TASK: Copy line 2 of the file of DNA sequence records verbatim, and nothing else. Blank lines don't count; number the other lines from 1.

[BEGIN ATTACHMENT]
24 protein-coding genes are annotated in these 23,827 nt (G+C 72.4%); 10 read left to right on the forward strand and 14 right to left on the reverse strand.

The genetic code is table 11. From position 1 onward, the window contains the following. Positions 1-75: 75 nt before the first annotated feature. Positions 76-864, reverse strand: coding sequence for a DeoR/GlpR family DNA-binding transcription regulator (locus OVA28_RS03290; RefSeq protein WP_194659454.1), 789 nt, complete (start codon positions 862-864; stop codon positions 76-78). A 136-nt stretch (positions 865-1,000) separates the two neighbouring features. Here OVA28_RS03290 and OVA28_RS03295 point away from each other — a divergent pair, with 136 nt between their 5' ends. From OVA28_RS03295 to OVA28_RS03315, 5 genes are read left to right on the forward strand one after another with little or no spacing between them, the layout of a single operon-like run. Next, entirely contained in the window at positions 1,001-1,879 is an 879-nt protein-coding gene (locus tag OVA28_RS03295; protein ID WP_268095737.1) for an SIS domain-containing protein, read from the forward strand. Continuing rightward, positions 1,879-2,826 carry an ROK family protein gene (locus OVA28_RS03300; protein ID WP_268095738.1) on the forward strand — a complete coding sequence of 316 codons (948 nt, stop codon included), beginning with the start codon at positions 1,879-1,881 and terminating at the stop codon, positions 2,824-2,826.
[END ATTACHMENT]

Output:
The genetic code is table 11. From position 1 onward, the window contains the following. Positions 1-75: 75 nt before the first annotated feature. Positions 76-864, reverse strand: coding sequence for a DeoR/GlpR family DNA-binding transcription regulator (locus OVA28_RS03290; RefSeq protein WP_194659454.1), 789 nt, complete (start codon positions 862-864; stop codon positions 76-78). A 136-nt stretch (positions 865-1,000) separates the two neighbouring features. Here OVA28_RS03290 and OVA28_RS03295 point away from each other — a divergent pair, with 136 nt between their 5' ends. From OVA28_RS03295 to OVA28_RS03315, 5 genes are read left to right on the forward strand one after another with little or no spacing between them, the layout of a single operon-like run. Next, entirely contained in the window at positions 1,001-1,879 is an 879-nt protein-coding gene (locus tag OVA28_RS03295; protein ID WP_268095737.1) for an SIS domain-containing protein, read from the forward strand. Continuing rightward, positions 1,879-2,826 carry an ROK family protein gene (locus OVA28_RS03300; protein ID WP_268095738.1) on the forward strand — a complete coding sequence of 316 codons (948 nt, stop codon included), beginning with the start codon at positions 1,879-1,881 and terminating at the stop codon, positions 2,824-2,826.